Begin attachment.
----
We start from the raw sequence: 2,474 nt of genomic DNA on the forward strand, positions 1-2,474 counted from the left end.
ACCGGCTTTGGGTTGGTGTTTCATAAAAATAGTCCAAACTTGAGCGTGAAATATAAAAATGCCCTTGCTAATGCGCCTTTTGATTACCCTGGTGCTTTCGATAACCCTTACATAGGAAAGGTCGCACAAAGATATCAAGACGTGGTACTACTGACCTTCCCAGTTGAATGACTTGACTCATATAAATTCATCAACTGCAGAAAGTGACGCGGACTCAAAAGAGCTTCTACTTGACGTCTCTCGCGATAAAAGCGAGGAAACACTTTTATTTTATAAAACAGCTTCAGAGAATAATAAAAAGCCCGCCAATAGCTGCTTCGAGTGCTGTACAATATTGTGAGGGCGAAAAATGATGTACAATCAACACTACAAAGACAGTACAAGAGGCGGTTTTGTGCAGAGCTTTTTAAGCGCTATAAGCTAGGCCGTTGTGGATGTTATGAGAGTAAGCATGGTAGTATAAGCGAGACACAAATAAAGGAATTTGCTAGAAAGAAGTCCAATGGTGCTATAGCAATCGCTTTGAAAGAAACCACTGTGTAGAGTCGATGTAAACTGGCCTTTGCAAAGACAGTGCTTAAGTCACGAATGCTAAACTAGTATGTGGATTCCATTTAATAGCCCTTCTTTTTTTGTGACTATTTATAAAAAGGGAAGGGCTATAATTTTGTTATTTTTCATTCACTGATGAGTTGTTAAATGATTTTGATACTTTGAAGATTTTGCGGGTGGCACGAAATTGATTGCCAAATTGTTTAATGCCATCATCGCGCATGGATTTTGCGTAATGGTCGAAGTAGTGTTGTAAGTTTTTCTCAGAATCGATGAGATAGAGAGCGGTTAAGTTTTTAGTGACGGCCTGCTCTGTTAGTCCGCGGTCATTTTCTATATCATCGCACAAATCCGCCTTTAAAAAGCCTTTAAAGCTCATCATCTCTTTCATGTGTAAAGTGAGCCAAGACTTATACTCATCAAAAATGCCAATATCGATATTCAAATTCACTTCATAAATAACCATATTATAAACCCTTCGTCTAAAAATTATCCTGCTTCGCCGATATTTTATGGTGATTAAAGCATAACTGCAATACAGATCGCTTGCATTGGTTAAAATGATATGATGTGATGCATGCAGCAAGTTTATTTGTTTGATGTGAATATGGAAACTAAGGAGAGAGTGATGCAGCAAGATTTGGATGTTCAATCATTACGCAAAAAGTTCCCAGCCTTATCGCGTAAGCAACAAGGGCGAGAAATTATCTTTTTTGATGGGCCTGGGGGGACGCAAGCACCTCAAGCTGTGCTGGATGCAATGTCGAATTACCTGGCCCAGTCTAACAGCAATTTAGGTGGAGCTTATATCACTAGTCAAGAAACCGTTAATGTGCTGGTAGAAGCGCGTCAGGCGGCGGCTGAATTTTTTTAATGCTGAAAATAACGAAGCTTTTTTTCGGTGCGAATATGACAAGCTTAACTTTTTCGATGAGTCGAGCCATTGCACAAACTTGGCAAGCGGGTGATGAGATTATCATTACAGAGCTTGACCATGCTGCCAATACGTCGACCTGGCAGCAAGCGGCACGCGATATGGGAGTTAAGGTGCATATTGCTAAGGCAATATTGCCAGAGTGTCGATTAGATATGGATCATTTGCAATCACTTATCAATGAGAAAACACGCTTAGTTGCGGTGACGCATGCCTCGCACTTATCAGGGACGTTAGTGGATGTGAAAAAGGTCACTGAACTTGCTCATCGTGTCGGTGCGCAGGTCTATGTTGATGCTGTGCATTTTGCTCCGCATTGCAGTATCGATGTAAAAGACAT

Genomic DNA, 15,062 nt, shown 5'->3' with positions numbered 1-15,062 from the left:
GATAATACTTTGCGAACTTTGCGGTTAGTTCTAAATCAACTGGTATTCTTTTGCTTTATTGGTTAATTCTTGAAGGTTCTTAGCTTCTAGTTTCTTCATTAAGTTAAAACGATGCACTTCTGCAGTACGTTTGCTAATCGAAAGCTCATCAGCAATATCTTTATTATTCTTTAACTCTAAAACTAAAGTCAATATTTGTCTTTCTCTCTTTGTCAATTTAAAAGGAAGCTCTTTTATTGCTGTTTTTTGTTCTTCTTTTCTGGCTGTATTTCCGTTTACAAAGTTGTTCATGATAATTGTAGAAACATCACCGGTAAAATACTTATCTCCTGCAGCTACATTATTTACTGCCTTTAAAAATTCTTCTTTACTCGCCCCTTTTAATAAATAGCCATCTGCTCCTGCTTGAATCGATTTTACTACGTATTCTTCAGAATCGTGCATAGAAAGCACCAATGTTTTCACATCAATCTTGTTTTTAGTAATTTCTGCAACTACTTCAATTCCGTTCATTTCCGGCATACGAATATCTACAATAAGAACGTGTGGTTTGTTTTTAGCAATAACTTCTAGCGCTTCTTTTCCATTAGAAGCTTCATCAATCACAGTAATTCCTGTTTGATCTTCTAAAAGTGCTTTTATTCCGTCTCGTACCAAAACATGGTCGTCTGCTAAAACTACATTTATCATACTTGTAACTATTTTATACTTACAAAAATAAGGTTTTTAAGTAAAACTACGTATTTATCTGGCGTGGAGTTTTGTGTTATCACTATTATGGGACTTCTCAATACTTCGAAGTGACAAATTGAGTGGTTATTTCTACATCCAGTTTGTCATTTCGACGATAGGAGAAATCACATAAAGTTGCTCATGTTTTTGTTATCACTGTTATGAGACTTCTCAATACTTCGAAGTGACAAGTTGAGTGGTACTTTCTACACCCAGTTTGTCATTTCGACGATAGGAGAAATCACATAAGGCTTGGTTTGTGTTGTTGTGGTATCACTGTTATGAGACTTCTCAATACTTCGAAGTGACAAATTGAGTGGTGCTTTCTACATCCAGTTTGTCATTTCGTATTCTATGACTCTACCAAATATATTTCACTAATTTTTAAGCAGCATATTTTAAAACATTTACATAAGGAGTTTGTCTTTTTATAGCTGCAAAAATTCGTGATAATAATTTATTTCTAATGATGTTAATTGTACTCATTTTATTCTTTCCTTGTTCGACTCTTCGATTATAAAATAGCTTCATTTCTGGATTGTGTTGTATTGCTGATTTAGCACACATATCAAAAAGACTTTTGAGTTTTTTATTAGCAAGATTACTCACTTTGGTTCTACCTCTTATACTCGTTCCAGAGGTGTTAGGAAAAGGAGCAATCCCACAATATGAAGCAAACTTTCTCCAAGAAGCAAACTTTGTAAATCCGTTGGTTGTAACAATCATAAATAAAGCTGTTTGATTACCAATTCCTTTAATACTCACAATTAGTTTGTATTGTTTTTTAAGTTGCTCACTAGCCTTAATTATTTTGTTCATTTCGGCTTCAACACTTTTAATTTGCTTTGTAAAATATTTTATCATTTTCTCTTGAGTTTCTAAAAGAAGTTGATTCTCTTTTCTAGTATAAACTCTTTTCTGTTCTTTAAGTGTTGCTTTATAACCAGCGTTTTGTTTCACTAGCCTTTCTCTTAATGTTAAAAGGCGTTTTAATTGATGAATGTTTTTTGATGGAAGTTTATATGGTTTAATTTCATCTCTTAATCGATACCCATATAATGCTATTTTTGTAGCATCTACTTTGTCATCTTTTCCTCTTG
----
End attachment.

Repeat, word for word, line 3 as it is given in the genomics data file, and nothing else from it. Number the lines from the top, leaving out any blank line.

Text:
Genomic DNA, 15,062 nt, shown 5'->3' with positions numbered 1-15,062 from the left: